In case you missed it, Google Chrome will change the way they handle SameSite cookies for security purposes, which could impact your eCommerce site and other apps reliant on cookie tracking. Even if most of your users don’t use Chrome, Microsoft and Mozilla have indicated that they plan to implement similar policies on their own timelines.
If you sell online and any of your applications use cookie tracking (which they most likely do), you could be impacted by this update. It’s important you familiarize with this Google Chrome policy and check its impact on your site.
Last year, Chrome announced a secure-by-default model for cookies, enabled by a new cookie classification system. The purpose of the change is to improve privacy and security across web browsing. This new model will be implemented on February 4th, 2020 as part of the Chrome version 80 update.
So, what’s changing exactly?
This new secure-by-default model assumes all cookies should be protected from external access unless otherwise specified. Developers must use a new cookie setting, “SameSite=None”, to designate cookies for cross-site access. When the “SameSite=None” attribute is present, an additional secure attribute must be used so cross-site cookies can only be accessed over HTTPS connection.
Read more about the new cookie model on the Chromium Blog.
Why make the change to SameSite Cookies?
Before this model, developers weren’t following recommended practices to mark whether a cookie is only intended to be accessed in a first party context, meaning the domain name associated with the cookie matches the user’s address bar, to prevent external access. As a result, many same-site cookies are needlessly exposed to security threats like Cross-Site Request Forgery (CSRF). CSRF is how an attacker might be able to cause you to navigate to a website in a tricky way and then use your unique cookie identifier to access or authorize your browser to do something malicious like transferring money out of your bank account.
Read more about SameSite cookies in practice and what CSRF is.
Beyond security concerns, the purpose of this policy is to give users greater transparency and control over to manage cookies accessed over multiple sites. These cross-site cookies are often used for external services for advertising, content recommendation, third party widgets, social embeds and more. It’s no surprise that user data privacy and control is becoming a prominent topic with the emergence of privacy laws like GDPR and CCPA.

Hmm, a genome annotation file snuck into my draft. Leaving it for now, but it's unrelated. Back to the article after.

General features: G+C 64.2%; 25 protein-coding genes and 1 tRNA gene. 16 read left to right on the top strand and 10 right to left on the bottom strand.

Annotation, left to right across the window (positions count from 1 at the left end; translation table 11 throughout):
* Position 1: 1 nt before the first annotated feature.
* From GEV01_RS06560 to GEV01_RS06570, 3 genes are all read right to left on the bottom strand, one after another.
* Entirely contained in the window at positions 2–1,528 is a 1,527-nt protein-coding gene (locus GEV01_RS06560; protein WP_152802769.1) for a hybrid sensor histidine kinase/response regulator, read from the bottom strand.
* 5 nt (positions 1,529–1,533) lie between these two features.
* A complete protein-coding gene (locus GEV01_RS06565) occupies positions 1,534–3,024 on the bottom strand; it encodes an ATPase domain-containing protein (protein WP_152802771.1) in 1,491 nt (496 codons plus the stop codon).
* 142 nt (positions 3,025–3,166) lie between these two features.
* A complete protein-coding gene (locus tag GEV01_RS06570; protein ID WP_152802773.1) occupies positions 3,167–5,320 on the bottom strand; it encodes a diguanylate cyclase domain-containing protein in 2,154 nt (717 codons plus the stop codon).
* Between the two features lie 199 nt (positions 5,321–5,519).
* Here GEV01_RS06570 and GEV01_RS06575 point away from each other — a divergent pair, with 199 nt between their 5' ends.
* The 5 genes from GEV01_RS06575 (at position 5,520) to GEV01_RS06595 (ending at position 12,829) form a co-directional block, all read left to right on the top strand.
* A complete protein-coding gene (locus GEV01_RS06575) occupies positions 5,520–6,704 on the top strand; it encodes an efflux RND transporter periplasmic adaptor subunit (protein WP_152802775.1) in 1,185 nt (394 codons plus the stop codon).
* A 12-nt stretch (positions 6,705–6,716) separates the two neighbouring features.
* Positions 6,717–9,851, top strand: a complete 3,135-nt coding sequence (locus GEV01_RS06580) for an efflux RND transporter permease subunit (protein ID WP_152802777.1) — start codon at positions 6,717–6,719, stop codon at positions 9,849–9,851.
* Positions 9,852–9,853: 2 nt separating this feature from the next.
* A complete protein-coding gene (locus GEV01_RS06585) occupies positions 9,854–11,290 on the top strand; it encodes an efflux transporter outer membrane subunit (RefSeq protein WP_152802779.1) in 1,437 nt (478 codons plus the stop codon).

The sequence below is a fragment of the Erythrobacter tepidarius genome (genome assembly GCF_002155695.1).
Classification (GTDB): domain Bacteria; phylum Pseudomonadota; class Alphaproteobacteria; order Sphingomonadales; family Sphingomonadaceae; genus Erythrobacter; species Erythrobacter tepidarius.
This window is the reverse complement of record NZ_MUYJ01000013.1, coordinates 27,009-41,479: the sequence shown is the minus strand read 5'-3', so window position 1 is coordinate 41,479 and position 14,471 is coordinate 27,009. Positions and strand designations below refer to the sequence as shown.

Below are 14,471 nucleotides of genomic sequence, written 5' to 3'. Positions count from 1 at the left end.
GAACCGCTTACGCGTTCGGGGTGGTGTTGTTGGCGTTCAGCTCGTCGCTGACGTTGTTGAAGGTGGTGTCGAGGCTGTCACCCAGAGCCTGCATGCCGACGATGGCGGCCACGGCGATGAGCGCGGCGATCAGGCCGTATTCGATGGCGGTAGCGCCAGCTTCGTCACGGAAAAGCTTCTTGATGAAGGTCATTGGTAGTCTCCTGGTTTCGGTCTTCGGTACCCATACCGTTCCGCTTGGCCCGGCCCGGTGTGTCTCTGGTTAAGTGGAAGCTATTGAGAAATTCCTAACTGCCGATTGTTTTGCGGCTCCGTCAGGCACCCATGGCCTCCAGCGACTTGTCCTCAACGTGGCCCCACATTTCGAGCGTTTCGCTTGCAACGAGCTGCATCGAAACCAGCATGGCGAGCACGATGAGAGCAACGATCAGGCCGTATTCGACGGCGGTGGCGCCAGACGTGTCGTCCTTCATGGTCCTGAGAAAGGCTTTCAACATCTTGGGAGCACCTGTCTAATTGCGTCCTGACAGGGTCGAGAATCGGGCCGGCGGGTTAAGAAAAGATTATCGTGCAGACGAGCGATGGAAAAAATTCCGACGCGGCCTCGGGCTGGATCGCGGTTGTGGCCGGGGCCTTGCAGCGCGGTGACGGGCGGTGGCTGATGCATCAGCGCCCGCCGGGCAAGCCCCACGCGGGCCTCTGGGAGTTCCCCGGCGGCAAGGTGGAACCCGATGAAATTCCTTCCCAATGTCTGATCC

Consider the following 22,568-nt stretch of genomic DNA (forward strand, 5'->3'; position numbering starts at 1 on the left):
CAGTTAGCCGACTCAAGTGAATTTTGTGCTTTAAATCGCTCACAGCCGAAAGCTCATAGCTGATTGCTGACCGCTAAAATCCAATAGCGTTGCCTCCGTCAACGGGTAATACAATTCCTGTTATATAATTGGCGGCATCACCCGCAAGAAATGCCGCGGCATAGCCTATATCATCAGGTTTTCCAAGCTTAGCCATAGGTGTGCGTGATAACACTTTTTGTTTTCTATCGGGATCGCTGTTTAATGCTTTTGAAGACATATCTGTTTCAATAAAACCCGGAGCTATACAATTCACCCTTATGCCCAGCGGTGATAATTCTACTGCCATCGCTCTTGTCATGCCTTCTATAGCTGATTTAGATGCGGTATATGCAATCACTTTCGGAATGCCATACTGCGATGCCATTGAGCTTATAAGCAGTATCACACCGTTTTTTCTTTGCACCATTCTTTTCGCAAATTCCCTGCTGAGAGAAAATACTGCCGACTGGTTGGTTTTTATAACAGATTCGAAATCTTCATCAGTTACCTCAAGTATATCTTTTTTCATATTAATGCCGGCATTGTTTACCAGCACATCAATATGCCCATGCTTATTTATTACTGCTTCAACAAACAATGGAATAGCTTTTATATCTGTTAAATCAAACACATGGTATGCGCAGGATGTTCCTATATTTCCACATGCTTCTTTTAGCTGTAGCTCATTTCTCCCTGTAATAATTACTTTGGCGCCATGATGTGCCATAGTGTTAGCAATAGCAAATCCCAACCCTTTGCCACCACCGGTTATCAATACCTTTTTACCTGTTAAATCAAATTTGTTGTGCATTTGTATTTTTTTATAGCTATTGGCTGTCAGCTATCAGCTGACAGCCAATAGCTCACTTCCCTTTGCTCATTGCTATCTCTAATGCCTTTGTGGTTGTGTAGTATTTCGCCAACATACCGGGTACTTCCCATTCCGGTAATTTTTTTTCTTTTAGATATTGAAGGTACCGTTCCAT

How SameSite Cookies Policy Affects eCommerce Sellers
For Magento website owners, this may have some wide-reaching implications. Whether you realize it or not, your site may be reliant on cookies that fall into this category. For instance, you may have software like NewRelic running on your server, or you may be using an iFrame for a secure payment gateway, like PayPal, both of which are known to use such cookies. Additionally, if you have multiple domains and share cookies for your different sites, you may be impacted.”
Read more about the policy’s impact for Magento users from the JetRail’s blog.
As apps are loaded in the BigCommerce Control Panel using an iframe, any cookies that your app uses will be considered “cross-site” cookies from Chrome’s perspective. This includes things like session cookies which may be absolutely essential for your app to function.
Therefore, if these cookies are not set to have a SameSite=None; Secure policy, they will not be sent from the browser at all, and your application may fail to function as intended.“
Read more from BigCommerce’s Developer Changelog here.
Since embedded Shopify apps run in an iframe on a different domain than the Shopify admin, they are considered to be in a third-party context.
If an app depends on session cookies for authentication but cookies are misconfigured, then Shopify might display the following error in the Shopify admin: The application can’t be loaded, check that your browser allows third-party cookies.
Read more about how to work with the SameSite cookie attribute for Shoify here.
If you’re unsure whether this policy will impact your site, it’s important to work with your developers or software vendor to ensure your site is ready to handle these changes. For developer guidance, Web.dev put together a helpful SameSite Cookies guide that shows how to explicitly mark your cross-site cookies.
After February 4th, be sure to monitor your site and user traffic for any errors that could be a result from this policy change.
Do you know of any other great resources for SameSite cookies? Leave recommendations in the comments below!